Hopes replica of Sutton Hoo ship can be built

8 August 2019, 09:03 | Updated: 8 August 2019, 09:08

Burial ship

History enthusiasts are trying to raise £1 million to build a full-size reconstruction of the 90ft (27m) burial ship found at Sutton Hoo.

The Sutton Hoo Ship's Company launched its crowdfunding campaign, called Make Ship Happen, this week.

It is asking people to sponsor one of more than 3,500 metal rivets, which will hold the vessel together, for £20 each.

Different parts of the ship, including the keel, the planks and the stem and stern, will then be offered up for sponsorship to pay for the rest of the build.

Once the ship is completed, it will be tested at sea with a full crew of up to 40 rowers, the group said.

The original ship was found during a dig at the site near Woodbridge in 1939.

The site was recently given a £4 million revamp by the National Trust.

Sutton Hoo, considered to be one of Britain's most important archaeological discoveries, is thought to be the final resting place of King Raedwald, who ruled in the seventh century.

The Sutton Hoo Ship's Company said the construction of a replica ship is likely to take about two years to complete.

The team, using digital plans produced from measurements taken at the excavation, will initially complete a fifth-size scale model before building the full-size vessel.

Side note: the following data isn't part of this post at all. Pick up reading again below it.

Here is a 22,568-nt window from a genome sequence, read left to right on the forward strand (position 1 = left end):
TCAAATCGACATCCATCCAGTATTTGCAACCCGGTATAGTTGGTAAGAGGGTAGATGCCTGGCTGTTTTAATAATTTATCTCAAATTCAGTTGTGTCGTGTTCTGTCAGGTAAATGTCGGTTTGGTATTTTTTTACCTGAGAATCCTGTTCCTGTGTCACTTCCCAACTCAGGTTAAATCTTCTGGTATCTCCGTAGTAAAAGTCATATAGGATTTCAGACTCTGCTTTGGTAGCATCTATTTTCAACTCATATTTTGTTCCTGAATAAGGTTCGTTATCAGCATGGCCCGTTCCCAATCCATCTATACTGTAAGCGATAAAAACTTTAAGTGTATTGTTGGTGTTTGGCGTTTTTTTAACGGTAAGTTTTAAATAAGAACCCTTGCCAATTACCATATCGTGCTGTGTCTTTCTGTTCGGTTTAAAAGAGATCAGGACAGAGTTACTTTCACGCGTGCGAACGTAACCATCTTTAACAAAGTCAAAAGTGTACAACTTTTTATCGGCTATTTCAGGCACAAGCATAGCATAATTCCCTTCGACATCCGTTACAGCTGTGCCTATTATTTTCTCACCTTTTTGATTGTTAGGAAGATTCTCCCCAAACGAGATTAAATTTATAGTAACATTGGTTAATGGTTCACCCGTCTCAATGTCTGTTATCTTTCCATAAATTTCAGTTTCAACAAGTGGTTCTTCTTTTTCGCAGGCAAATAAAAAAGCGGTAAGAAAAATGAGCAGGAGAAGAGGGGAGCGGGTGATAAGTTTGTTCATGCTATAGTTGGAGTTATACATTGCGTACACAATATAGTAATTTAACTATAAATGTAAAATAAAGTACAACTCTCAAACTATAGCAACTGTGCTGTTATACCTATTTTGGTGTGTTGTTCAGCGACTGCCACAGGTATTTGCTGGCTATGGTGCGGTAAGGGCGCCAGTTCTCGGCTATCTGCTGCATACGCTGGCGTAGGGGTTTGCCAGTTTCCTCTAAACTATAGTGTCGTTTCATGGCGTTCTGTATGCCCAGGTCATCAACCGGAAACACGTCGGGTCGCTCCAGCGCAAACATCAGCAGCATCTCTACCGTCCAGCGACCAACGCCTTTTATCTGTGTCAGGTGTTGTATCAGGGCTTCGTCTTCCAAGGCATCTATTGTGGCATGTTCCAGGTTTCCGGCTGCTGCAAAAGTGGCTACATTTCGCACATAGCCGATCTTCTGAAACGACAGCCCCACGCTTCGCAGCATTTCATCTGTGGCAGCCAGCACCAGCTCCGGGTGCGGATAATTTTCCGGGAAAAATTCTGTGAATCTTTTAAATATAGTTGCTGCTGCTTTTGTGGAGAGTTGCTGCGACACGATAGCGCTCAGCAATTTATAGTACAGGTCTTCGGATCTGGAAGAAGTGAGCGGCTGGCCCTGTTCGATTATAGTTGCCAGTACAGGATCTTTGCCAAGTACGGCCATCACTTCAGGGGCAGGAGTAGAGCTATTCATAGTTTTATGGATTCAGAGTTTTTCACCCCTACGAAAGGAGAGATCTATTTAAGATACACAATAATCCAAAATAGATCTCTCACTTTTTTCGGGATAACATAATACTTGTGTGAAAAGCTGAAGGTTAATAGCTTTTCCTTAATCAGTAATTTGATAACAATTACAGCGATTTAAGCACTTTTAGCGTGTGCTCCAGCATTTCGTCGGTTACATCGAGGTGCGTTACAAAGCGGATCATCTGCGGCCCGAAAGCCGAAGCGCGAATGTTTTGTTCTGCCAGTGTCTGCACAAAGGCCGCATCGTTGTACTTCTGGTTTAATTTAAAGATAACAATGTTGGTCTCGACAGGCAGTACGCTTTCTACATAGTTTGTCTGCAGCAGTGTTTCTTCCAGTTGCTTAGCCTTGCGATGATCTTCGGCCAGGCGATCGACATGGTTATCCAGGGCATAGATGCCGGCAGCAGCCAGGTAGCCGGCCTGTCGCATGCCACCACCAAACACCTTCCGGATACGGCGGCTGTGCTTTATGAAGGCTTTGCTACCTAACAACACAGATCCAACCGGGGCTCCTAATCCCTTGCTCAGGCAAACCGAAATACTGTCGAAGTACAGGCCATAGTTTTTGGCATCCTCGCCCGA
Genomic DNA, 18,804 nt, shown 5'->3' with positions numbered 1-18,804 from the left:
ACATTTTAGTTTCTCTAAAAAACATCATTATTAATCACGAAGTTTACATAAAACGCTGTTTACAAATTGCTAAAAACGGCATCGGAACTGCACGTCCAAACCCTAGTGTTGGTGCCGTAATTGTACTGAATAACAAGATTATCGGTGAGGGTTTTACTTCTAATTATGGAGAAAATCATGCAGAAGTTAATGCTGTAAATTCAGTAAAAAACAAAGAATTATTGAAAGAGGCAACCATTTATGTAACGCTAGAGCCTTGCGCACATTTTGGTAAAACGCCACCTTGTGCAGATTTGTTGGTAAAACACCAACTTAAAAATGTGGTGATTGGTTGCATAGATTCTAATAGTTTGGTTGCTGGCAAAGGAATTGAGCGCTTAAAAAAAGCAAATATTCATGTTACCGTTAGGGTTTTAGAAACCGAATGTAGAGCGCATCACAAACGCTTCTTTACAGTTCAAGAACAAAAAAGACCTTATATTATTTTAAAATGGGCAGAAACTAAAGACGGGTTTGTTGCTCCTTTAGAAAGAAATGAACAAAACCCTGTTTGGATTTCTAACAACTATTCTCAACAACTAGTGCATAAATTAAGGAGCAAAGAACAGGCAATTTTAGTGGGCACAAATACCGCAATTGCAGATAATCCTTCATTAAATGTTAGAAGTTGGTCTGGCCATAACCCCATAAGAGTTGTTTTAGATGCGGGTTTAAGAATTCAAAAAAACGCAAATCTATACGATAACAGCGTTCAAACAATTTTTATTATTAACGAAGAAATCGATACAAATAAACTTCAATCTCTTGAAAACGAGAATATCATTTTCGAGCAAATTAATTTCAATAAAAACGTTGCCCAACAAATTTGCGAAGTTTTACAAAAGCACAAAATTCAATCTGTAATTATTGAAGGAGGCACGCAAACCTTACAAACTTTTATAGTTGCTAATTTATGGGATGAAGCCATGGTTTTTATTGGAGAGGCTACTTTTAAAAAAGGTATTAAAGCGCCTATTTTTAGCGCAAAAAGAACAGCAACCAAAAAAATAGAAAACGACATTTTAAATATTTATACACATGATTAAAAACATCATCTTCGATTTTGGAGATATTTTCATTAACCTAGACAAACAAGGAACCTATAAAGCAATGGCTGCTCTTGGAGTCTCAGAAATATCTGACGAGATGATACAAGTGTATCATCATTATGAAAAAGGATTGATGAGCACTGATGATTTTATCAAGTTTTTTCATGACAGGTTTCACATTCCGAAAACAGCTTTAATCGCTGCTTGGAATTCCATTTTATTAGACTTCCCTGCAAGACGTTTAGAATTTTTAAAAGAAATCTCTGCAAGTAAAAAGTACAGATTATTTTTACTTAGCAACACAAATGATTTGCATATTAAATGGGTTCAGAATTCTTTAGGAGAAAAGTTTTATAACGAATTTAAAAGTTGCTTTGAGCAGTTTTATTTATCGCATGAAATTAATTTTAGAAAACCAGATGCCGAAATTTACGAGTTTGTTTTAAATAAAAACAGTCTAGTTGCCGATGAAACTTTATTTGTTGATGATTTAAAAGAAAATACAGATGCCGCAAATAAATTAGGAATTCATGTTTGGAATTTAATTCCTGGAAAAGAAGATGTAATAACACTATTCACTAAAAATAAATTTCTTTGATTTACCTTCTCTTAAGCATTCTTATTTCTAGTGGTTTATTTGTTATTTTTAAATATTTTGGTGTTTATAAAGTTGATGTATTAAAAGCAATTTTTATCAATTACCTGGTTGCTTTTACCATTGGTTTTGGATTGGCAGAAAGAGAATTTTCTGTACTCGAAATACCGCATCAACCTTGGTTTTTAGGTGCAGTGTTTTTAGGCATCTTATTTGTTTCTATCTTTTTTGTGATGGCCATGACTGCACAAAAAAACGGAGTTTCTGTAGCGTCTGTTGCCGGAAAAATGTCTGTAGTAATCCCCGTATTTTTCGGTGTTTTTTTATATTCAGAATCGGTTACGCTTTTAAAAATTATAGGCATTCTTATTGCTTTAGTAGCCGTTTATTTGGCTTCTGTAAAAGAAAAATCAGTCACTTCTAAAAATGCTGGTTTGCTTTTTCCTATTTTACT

Philip Leech, chairman and director of the Sutton Hoo Ship's Company, described the build as a "serious scientific endeavour" and an "example of experimental archaeology which is carried out by replicating or approximating the feasibility of ancient cultures".

He continued: "We cannot wait to watch this magnificent vessel slide down the slipway into the river, before making the maiden voyage.

"The beauty and dignity of this King's ship, tied into a serious scientific programme to learn more about our past, makes for a magnificent and worthwhile spectacle.

"We hope as many people as possible get the chance to be part of making this project a reality."

The ship will be created using wood supplied by the Crown Estates and involve a number of volunteers who have been taught traditional building methods, the group said.

It will be built on the site of the former Whisstocks boatyard in Woodbridge.